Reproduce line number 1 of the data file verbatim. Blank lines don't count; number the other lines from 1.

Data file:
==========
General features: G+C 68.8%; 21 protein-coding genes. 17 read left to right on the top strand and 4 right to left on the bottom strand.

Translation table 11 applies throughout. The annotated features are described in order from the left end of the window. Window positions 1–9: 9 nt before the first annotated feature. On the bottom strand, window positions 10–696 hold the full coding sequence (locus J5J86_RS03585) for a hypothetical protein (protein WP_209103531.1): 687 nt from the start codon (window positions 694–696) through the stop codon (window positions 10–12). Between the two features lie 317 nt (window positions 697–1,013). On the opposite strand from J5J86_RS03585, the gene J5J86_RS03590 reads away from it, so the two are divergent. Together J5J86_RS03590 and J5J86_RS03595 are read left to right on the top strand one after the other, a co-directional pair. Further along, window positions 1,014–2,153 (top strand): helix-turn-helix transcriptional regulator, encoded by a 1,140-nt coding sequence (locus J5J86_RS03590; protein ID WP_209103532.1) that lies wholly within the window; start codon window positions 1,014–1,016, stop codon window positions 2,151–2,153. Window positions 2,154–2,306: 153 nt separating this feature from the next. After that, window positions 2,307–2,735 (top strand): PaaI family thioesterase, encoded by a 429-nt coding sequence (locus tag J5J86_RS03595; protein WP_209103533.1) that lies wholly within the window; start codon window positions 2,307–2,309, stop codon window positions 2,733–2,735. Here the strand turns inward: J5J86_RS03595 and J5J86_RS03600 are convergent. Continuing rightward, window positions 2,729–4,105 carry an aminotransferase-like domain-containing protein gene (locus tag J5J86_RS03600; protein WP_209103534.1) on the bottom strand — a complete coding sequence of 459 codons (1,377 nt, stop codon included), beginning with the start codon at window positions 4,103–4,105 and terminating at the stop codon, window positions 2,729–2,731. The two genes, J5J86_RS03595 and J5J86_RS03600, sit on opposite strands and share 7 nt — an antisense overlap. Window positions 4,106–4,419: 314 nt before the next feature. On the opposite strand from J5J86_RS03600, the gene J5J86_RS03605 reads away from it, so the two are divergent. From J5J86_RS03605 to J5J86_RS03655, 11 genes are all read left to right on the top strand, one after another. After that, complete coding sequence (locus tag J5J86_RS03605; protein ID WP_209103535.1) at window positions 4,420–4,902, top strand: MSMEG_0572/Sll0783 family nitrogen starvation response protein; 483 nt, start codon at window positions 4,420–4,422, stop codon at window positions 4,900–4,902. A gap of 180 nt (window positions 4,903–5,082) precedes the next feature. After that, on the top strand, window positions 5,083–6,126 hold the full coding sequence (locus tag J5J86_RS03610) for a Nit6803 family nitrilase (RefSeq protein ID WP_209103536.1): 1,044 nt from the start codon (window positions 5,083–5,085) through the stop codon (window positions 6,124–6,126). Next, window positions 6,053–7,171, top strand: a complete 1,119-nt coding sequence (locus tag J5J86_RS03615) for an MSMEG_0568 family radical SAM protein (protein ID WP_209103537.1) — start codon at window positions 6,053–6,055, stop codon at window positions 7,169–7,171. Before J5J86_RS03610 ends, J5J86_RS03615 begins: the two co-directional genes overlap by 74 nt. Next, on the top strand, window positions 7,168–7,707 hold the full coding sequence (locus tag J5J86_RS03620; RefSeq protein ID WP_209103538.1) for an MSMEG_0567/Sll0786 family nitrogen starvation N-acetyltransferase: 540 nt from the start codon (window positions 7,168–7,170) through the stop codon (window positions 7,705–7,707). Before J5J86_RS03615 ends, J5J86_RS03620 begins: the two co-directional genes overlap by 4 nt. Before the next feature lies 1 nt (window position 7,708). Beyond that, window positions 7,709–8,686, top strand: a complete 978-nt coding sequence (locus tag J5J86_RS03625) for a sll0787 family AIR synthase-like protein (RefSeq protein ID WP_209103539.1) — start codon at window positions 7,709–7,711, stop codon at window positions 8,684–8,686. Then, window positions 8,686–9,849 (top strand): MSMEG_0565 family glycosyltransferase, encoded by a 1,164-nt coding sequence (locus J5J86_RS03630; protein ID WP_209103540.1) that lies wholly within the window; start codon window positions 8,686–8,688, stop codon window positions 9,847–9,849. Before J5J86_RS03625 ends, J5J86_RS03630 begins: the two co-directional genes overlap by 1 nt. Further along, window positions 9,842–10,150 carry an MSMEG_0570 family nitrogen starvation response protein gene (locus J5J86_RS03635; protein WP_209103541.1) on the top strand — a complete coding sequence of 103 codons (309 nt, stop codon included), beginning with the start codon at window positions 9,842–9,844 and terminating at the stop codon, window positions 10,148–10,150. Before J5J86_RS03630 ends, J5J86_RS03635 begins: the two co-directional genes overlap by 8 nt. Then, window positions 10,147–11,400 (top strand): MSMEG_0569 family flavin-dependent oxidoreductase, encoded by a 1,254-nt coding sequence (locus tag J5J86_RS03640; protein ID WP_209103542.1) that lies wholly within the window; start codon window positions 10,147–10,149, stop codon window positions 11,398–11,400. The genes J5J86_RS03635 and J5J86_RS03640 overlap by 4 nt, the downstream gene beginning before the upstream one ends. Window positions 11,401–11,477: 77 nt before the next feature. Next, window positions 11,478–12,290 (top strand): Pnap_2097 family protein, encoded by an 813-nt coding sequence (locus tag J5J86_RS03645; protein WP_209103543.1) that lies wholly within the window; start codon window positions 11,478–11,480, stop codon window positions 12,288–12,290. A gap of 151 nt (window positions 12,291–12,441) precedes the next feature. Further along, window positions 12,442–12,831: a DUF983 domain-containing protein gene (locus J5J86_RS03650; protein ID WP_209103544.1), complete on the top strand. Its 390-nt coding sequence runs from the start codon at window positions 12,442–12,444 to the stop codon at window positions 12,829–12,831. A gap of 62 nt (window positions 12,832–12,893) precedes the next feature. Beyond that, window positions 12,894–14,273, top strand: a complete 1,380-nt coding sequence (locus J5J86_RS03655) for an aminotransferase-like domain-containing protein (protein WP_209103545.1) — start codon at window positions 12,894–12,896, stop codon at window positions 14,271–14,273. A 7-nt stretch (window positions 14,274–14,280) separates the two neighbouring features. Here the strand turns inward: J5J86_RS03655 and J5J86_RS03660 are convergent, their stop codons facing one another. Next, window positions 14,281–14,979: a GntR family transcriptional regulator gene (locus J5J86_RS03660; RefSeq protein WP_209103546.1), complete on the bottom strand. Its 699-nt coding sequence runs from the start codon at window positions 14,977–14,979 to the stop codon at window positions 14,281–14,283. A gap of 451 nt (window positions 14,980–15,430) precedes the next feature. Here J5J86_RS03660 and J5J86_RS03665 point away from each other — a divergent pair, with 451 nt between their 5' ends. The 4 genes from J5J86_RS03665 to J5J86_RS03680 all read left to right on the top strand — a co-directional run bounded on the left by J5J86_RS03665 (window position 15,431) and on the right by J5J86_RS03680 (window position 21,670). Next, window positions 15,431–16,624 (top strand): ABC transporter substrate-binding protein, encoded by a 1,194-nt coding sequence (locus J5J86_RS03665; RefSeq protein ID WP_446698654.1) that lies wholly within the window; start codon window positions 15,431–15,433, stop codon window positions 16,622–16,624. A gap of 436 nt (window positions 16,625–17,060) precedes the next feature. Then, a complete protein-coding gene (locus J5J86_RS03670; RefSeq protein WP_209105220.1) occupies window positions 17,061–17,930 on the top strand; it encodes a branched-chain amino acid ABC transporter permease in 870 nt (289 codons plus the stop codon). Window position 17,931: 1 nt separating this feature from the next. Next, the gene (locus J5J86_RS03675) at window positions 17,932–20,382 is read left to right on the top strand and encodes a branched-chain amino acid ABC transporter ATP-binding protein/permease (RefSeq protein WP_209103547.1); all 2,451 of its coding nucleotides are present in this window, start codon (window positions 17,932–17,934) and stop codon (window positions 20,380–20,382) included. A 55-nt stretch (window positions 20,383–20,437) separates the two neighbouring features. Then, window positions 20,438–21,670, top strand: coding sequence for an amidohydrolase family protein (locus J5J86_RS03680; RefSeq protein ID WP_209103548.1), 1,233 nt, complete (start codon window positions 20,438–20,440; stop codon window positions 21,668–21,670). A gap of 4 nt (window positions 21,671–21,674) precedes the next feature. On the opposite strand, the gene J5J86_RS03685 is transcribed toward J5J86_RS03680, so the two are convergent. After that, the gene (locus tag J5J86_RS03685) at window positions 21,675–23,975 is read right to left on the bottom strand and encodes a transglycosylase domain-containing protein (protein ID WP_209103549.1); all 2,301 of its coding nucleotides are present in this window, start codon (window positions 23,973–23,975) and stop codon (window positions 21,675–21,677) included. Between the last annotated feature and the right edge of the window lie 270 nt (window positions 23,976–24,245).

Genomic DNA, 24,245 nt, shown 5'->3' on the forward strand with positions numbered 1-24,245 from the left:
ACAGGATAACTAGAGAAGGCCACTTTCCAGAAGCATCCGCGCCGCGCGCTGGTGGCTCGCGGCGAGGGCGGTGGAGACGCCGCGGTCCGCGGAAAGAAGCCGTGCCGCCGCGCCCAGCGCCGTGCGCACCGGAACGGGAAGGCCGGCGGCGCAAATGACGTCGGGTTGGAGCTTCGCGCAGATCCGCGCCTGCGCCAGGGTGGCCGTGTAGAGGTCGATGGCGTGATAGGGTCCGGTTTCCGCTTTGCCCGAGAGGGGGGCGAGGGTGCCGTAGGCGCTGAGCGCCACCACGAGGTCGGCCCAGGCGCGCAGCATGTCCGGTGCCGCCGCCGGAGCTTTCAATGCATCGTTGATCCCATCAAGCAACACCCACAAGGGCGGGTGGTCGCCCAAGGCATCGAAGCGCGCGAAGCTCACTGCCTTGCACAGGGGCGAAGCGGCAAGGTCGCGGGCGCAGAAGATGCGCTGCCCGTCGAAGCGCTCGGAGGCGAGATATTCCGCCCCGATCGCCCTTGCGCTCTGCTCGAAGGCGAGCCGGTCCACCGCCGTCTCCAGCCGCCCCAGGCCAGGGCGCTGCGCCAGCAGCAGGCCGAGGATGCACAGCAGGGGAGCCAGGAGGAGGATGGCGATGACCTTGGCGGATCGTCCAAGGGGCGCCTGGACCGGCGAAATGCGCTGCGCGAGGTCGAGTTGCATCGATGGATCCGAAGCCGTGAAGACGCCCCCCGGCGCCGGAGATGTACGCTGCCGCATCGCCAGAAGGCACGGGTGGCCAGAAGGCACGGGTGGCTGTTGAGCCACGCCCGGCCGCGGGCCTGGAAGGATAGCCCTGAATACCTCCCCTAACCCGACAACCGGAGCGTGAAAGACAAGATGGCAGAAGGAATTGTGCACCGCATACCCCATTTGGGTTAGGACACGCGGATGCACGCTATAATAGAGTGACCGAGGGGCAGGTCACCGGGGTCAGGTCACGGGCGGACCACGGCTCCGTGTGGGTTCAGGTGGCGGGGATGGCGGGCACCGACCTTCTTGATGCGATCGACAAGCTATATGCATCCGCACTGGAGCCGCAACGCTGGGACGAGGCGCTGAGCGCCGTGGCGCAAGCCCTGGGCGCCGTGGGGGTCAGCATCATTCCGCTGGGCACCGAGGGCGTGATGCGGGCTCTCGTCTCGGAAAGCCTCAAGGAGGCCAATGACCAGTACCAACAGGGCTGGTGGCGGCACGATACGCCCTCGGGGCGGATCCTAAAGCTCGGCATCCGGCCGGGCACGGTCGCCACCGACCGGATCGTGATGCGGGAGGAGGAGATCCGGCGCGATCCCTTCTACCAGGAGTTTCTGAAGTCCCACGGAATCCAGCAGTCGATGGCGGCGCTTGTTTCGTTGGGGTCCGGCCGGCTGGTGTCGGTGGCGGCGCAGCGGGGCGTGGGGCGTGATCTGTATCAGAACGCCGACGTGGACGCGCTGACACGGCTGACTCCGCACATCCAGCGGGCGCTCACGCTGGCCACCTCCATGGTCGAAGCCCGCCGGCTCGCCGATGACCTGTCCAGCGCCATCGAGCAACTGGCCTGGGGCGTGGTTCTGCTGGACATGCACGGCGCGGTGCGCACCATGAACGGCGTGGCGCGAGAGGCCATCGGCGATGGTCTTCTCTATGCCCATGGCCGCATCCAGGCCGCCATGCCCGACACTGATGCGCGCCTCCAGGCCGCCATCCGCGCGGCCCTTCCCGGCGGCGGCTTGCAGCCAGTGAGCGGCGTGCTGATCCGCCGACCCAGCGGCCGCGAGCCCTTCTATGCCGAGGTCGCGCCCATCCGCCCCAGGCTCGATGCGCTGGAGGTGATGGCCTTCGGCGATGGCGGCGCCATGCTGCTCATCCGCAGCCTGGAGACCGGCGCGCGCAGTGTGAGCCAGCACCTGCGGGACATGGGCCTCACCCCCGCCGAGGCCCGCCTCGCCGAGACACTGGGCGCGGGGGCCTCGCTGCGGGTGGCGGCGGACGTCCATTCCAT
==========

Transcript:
General features: G+C 68.8%; 21 protein-coding genes. 17 read left to right on the top strand and 4 right to left on the bottom strand.